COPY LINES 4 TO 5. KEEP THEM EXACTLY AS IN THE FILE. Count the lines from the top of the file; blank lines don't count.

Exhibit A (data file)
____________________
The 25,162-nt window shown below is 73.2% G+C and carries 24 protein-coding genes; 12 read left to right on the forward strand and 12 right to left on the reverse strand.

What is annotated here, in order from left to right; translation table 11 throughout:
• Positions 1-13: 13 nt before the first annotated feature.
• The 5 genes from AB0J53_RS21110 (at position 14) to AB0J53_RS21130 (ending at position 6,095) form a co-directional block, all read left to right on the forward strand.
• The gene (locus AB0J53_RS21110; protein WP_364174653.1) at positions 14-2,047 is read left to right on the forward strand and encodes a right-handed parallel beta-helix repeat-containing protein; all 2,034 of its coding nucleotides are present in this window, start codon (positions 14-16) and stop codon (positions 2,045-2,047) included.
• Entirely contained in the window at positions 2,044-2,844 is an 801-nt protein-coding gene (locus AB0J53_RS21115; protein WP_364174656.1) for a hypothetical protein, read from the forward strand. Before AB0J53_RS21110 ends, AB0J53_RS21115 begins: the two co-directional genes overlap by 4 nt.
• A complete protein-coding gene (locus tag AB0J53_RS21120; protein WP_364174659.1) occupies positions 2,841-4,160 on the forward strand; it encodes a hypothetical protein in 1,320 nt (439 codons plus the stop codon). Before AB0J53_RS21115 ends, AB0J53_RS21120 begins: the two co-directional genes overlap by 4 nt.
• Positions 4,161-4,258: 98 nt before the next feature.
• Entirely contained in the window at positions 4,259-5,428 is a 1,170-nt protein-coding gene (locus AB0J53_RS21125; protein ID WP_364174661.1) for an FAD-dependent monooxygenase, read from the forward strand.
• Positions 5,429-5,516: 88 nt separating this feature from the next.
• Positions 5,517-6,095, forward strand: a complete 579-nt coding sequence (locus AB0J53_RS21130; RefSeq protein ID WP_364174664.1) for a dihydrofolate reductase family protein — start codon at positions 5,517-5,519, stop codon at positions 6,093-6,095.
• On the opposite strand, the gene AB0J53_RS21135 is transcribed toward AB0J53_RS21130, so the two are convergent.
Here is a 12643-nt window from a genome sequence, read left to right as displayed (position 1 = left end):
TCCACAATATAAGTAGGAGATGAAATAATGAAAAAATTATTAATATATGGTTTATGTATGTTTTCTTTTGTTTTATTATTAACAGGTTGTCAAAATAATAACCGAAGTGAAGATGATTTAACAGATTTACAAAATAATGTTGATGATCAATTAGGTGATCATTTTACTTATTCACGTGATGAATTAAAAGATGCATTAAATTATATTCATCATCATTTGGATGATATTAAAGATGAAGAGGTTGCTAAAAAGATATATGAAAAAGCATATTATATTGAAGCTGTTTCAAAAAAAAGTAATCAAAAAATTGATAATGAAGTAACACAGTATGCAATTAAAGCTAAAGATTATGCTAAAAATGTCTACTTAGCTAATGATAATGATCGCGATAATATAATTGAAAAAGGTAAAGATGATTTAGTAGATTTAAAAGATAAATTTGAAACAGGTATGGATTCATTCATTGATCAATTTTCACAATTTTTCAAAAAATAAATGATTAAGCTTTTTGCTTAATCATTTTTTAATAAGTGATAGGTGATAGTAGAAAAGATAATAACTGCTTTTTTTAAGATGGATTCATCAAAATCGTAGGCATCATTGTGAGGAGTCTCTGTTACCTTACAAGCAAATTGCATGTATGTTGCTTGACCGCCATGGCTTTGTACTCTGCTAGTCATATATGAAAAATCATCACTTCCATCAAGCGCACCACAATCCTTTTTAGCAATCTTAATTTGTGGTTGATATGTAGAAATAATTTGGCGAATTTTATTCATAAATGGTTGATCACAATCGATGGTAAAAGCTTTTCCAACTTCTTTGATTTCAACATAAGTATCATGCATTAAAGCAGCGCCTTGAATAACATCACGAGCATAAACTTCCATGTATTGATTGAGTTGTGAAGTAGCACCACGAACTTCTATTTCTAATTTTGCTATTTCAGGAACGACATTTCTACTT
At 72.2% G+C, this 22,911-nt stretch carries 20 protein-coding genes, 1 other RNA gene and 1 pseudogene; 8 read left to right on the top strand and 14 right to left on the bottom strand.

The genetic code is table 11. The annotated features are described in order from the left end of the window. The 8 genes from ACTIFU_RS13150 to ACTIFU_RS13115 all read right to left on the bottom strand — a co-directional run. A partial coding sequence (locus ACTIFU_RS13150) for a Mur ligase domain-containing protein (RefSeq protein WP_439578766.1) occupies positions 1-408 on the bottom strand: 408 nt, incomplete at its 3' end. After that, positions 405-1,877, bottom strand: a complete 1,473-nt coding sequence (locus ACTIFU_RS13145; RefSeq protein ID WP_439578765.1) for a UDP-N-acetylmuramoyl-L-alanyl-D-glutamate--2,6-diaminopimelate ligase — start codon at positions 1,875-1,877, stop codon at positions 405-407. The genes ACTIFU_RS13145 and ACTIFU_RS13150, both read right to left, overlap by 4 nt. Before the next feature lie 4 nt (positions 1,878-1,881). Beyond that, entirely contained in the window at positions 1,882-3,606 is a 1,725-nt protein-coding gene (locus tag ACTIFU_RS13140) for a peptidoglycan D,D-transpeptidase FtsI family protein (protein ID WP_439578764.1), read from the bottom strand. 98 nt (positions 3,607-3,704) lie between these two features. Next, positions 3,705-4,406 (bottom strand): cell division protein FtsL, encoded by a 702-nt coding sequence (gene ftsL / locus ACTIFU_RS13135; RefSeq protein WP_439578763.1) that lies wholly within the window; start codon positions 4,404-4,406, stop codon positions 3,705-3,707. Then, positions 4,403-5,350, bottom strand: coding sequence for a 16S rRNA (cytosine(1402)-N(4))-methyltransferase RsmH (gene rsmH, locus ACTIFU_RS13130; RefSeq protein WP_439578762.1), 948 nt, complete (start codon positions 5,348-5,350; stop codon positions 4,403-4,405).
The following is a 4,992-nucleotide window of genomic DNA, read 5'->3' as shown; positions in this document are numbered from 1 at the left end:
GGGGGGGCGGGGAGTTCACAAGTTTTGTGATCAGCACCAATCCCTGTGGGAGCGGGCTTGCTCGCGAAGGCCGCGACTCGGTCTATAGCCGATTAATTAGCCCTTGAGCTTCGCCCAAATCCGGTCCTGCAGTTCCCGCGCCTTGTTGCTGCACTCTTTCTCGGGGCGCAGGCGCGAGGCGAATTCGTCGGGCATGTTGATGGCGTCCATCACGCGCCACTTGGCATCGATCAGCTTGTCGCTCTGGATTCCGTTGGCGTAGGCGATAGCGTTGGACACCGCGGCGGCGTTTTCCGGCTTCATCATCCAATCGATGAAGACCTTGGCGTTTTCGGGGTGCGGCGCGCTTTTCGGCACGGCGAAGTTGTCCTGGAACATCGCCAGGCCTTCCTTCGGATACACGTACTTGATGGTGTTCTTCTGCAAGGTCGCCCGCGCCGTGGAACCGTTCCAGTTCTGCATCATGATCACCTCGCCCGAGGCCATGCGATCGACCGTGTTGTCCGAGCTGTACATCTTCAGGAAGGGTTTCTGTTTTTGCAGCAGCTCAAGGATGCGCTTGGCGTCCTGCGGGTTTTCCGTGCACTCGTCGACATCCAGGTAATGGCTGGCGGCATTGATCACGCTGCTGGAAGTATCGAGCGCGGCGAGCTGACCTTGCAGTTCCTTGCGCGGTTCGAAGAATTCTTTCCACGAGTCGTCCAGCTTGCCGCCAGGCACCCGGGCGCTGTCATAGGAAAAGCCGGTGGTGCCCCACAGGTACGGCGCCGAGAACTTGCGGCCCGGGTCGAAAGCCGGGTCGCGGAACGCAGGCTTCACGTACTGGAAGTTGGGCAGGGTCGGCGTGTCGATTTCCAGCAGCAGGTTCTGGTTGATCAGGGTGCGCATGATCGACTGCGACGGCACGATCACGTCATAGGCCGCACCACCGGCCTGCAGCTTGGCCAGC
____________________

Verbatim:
• The 5 genes from AB0J53_RS21110 (at position 14) to AB0J53_RS21130 (ending at position 6,095) form a co-directional block, all read left to right on the forward strand.
• The gene (locus AB0J53_RS21110; protein WP_364174653.1) at positions 14-2,047 is read left to right on the forward strand and encodes a right-handed parallel beta-helix repeat-containing protein; all 2,034 of its coding nucleotides are present in this window, start codon (positions 14-16) and stop codon (positions 2,045-2,047) included.